Chairwoman Mikulski Examines Treasury & IRS Budgets at Financial Services Subcommittee Hearing Earlier Today

For Immediate Release  May 8, 2013

Contact: Rob Blumenthal (202) 224-1010 / Eve Goldsher (202) 224-3751

Statement: Audio download and Video download

Treasury Q&A: Audio download and Video download

IRS Q&A: Audio download and Video download


WASHINGTON – U.S. Senator Barbara A. Mikulski (D-Md.), Chairwoman of the full Senate Appropriations Committee, today discussed the need to properly fund the Department of the Treasury and the Internal Revenue Service at today’s Financial Services and General Government subcommittee hearing on the fiscal year 2014 budget request. The Chairwoman again expressed her support for the President’s budget request level of $1.058 trillion for discretionary spending. The following are Chairwoman Mikulski’s remarks, as prepared for delivery:

"Today, the Financial Services and General Government Subcommittee meets to examine the fiscal year 2014 budget request for the Department of the Treasury, including the Internal Revenue Service. Chairman Lautenberg is eager to begin work on his new bill, so I’m pleased to Chair this hearing for him today, in order to get the process started.

"We will have two panels today. Our first panel will be Treasury Secretary Jack Lew, while our second panel will focus on the IRS, which is the Treasury Department’s largest bureau. The IRS accounts for half of this Subcommittee’s funding, so it’s appropriate that we hear from Acting IRS Commissioner Steven Miller and Inspector General for Tax Administration Russell George.

"We are so pleased Secretary Lew is serving in this new role, at this critical time. As we all know, we are in sequester now and unless sequester is canceled we will face sequester for the next eight years. Secretary Lew knows better than anyone, and after two tours of duty as OMB Director, he certainly knows the importance of the appropriations process to creating conditions that generate jobs and grow our economy.

"That is why I support the President’s budget request level of $1.058 trillion for discretionary programs, the same as the deal in the American Taxpayer Relief Act that passed the Senate 89-8 just four months ago. In contrast, the Ryan budget and the sequester level is $966 billion – this is $91 billion less than the President’s request. In addition, the Ryan budget cancels sequester for Defense only, which means the entire $91 billion cut is from domestic spending. So we look forward to hearing from Secretary Lew about Treasury’s own budget, the importance of supporting the President’s budget request level, and the consequences of sequester -- now and in the future.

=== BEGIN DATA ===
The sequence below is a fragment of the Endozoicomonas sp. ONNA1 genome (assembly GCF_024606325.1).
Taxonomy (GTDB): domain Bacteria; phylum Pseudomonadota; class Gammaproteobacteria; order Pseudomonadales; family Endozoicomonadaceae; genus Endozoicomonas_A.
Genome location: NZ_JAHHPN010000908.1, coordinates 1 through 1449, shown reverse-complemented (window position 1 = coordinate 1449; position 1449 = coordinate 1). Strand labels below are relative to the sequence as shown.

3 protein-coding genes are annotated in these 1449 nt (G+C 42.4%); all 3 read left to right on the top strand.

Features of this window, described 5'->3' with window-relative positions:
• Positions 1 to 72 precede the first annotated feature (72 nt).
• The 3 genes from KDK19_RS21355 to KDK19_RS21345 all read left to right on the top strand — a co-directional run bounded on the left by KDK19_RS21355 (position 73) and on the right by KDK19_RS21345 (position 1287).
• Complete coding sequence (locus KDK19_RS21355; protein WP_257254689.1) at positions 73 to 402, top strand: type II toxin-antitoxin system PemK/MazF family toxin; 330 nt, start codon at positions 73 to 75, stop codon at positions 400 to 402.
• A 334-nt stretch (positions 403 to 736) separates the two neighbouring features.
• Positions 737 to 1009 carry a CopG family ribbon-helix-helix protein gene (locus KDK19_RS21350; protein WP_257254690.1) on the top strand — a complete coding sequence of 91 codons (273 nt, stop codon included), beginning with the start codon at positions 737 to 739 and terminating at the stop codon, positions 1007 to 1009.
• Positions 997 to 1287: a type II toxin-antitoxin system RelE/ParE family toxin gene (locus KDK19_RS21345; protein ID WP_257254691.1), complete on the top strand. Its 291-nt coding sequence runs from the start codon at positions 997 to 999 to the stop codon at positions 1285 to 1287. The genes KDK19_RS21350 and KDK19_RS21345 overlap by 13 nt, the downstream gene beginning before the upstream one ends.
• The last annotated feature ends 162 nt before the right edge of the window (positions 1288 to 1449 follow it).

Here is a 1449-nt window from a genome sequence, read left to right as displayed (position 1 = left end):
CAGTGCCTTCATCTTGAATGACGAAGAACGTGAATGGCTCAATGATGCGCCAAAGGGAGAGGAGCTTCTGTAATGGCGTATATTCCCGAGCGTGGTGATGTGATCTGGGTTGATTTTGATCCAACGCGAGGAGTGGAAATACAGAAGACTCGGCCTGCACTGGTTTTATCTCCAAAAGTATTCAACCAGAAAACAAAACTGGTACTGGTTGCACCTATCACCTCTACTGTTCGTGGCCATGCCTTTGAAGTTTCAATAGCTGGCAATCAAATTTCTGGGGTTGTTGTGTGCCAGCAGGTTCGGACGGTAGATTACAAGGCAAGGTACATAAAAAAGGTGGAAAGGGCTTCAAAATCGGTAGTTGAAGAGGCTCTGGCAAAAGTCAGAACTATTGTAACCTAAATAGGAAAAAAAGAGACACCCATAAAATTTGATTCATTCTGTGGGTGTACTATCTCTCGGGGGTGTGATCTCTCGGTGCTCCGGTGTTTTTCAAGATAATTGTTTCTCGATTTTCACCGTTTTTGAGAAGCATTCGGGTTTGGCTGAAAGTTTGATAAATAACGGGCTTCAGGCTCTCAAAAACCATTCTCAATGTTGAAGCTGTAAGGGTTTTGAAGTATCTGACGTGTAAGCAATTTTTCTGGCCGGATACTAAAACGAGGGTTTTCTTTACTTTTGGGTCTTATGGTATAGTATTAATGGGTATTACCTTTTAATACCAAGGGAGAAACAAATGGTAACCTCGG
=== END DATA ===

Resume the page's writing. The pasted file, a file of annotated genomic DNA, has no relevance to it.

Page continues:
"This week is Public Service Recognition Week, when we salute public employees for their tireless work. Treasury staff are on the job providing value for the taxpayers, and I’ll give just a couple of examples. Sanctions experts at the Office of Foreign Assets Control target sources of finance to disrupt Iran’s pursuit of weapons of mass destruction. Intelligence analysts at the Financial Crimes Enforcement Network follow the financial paper trail to make sure crime doesn’t pay for terrorist financiers, organized crime, and narcotics traffickers.

"Payment specialists at the Financial Management Service ensure that Social Security payments get to our seniors, benefit payments get to our disabled veterans, and taxpayers get their refunds. Economists forecast economic indicators and track market conditions to monitor risks building up in our financial system. Specialists at the Alcohol and Tobacco Tax and Trade Bureau combat tobacco smuggling and tax evasion. Customer service representatives at the Internal Revenue Service answer questions so taxpayers complete their returns accurately.

"To these employees and others throughout the government in these times of pay freezes and furloughs, I say we value your commitment and dedication and we thank you for your service to our country.